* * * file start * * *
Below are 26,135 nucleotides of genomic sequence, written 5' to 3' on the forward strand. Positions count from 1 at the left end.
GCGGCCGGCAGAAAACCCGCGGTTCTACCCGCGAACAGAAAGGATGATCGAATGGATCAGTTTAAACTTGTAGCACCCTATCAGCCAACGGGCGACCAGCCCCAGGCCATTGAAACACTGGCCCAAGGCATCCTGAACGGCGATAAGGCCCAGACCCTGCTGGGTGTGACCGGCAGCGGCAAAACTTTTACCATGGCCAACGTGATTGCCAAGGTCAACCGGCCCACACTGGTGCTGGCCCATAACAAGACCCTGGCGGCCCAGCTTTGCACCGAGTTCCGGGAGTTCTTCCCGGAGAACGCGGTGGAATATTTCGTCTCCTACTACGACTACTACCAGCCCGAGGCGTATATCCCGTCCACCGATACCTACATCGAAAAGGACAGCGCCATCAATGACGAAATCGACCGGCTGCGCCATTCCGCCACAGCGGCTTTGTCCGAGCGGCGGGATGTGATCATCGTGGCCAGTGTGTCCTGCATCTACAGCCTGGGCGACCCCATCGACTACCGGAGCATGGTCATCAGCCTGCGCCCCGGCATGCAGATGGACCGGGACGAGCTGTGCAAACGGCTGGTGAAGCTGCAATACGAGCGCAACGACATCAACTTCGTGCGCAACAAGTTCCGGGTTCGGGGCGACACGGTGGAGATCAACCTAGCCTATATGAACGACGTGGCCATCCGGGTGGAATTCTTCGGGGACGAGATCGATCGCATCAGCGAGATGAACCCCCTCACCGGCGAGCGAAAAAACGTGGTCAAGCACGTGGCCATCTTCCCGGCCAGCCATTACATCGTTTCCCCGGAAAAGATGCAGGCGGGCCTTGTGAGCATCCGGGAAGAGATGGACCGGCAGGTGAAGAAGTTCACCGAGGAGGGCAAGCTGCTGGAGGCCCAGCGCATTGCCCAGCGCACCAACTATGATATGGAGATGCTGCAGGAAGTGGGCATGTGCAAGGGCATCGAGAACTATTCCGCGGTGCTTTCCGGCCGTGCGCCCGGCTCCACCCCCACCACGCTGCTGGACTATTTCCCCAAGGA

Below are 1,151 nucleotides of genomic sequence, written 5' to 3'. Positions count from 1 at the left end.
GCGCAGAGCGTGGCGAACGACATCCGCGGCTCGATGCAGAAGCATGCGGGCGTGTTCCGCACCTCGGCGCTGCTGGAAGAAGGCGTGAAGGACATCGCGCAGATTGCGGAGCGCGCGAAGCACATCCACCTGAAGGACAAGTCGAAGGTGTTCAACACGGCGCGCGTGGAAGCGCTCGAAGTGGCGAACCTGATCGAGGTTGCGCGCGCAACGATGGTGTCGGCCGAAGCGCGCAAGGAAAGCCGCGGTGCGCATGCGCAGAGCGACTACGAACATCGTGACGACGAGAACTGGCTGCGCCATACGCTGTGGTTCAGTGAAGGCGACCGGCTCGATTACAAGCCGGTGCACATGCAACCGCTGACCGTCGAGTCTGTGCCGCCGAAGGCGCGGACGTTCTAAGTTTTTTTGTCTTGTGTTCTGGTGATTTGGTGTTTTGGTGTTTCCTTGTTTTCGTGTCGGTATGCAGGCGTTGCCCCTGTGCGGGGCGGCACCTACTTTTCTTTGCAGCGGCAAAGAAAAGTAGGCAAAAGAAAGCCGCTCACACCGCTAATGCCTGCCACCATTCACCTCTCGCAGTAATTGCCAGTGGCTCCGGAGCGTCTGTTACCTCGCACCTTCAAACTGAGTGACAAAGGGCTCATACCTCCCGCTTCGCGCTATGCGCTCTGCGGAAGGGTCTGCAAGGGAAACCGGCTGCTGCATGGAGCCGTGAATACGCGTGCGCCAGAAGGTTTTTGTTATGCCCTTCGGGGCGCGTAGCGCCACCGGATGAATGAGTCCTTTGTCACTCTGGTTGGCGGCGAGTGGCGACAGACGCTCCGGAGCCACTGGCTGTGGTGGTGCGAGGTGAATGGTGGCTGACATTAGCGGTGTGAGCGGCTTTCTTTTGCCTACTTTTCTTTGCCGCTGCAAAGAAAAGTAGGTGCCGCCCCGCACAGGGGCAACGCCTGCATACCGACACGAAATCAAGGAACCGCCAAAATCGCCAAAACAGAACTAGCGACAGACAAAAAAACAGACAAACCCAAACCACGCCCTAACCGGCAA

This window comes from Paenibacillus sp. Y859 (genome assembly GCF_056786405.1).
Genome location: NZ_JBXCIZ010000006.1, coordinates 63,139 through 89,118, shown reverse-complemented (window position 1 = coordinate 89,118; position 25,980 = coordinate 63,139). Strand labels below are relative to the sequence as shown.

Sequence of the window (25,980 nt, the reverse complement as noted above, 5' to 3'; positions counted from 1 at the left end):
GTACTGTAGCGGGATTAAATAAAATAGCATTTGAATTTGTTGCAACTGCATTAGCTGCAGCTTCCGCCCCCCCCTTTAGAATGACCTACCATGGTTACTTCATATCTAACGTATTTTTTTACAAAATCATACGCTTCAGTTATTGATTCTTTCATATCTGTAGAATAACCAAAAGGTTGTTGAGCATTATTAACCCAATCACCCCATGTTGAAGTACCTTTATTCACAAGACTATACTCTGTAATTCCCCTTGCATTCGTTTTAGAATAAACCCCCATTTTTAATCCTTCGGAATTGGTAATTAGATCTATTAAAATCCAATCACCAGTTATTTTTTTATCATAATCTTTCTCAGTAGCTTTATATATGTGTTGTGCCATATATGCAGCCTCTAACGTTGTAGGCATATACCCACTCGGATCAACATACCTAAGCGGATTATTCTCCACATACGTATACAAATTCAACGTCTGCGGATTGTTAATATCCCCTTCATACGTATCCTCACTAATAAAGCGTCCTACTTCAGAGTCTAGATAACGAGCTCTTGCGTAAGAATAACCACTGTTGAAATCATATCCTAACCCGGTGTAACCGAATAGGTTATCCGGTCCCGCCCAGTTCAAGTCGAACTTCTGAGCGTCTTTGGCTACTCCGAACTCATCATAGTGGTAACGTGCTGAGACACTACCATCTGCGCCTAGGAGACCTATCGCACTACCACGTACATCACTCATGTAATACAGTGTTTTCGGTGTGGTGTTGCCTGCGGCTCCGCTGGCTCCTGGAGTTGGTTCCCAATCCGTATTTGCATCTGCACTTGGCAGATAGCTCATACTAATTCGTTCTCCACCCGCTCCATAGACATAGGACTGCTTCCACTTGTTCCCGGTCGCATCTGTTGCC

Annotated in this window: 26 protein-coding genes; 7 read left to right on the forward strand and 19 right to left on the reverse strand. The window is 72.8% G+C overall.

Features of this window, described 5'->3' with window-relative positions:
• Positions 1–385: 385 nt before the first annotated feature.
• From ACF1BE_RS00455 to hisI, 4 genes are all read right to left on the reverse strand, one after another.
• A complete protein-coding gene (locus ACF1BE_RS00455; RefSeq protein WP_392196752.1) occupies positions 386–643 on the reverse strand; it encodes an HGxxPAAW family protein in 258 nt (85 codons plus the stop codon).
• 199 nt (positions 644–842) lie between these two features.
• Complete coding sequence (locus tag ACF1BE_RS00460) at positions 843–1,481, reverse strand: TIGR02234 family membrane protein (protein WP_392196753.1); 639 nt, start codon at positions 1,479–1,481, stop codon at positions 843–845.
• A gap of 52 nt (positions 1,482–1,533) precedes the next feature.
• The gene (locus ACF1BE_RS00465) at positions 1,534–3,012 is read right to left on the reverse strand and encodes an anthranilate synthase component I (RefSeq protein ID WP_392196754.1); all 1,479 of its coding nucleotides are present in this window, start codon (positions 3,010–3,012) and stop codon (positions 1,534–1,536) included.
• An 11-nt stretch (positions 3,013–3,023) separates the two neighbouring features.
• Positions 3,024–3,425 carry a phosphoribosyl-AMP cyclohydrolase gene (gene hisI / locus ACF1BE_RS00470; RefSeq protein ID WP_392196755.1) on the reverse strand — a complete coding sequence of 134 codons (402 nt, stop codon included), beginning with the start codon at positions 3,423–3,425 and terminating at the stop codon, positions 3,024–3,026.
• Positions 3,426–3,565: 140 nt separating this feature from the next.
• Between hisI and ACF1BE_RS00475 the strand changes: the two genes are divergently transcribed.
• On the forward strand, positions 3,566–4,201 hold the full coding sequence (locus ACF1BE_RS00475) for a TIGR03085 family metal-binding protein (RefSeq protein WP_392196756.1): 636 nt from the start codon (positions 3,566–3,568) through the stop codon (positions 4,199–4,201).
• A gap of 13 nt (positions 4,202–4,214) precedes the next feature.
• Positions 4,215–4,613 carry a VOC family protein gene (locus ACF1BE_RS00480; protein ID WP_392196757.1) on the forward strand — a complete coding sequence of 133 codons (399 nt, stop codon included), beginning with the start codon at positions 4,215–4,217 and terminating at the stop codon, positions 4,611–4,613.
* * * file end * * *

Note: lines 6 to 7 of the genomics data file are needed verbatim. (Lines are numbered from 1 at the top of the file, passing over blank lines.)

Genome location: NZ_JBXCIZ010000006.1, coordinates 63,139 through 89,118, shown reverse-complemented (window position 1 = coordinate 89,118; position 25,980 = coordinate 63,139). Strand labels below are relative to the sequence as shown.

Sequence of the window (25,980 nt, the reverse complement as noted above, 5' to 3'; positions counted from 1 at the left end):